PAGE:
Five nights at Granny’s: The Visit delivers

Gavin Gaddis

The Visit Poster

“The Visit” tells the story of two children who visit their estranged grandparents for a week. Becca (Olivia DeJonge) is an aspiring documentarian who enlists her brother Tyler (Ed Oxenbould) to help record their week long trip for her first feature-length documentary.


The entire film is presented through the viewpoint of their two cameras.


Now for the hard part: M. Night Shyamalan has directed a well-made found footage scary movie.


Two years ago I’d think that sentence was a joke. It bears explaining the level of disrespect I’ve leveled at Shyamalan in recent years.


The mind behind “Unbreakable,” “Signs” and “The Sixth Sense” seemingly could do no wrong until he started to fall into a problem that all famous directors face, people stopped telling him no.


Without funding or creative restrictions his works became caricatures of his earlier films. The idea of a surprise twist became synonymous with Shyamalan due to sloppy writing and iffy directing.


Please keep this in mind while I say the following: Shyamalan’s “The Visit” is such a finely crafted film I think he’s properly redeemed himself.


This breath of fresh air is wonderful after the embarrassingly bad “After Earth,” a movie so destined to failadmittedly due in no small part to influence from Will Smith’s demand for re-writesthe producers were afraid to put Shyamalan’s name in the trailers because they felt his name might hurt sales.


Scary movies are all but dead to me after Eli Roth and the Saw franchise changed horror from something psychological and powerful into torture porn obsessed with getting screams of discomfort from gore instead of good writing.


“The Visit” doesn’t present anything new to the world of cinema, but it is so a finely crafted movie I cannot recommend anything short of seeing it in a theater. With a crowd of terrified people you’ll have a blast, watching it in an empty room with your hand down your pants and your laptop on reddit won’t do it justice.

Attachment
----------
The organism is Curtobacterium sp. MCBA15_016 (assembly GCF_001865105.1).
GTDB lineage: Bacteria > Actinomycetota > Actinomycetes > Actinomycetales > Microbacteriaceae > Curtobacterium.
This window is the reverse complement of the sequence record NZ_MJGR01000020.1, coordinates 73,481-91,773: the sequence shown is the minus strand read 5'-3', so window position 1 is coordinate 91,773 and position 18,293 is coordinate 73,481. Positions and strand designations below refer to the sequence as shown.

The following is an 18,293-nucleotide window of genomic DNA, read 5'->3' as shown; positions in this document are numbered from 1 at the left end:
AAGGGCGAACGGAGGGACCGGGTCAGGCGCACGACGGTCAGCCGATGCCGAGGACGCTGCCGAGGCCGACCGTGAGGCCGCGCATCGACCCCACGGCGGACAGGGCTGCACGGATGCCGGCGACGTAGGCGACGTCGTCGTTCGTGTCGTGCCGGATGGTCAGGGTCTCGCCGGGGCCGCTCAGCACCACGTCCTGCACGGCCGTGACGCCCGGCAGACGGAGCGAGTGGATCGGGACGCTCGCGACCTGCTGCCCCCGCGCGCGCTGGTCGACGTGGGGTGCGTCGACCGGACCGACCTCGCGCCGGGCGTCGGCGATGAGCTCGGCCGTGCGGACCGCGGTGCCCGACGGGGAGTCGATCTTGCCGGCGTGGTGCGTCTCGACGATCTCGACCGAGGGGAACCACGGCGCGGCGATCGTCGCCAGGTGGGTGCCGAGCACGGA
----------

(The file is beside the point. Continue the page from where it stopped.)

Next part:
If you’re tired of movies being carried by bad child actors, “The Visit” will renew your faith in younger thespians. I sincerely compare the talents of DeJonge and Oxenbould to that of a young Haley Joel Osmont when he first hit the scene in “The Sixth Sense,” they definitely have the chops.


Finally, if you have seen several of Shyamalan’s movies before you will notice him having a conversation with you, the educated viewer, as the film goes on. Certain lines of dialog subtly reference his good movies, he’ll use a trope or set piece that you’ve come to expect from him then absolutely turn it on its head.


There are many moments in “The Visit” where it nearly heads in a horrible direction, only to turn on a dime and become amazing, almost as an intentional middle finger from Shyamalan saying, “Yeah, you thought I’d screw this one up, didn’t you? How dare you doubt me.”

See this movie. See it now. See it in theaters. Don’t let torture porn be the only films that make money this Halloween season.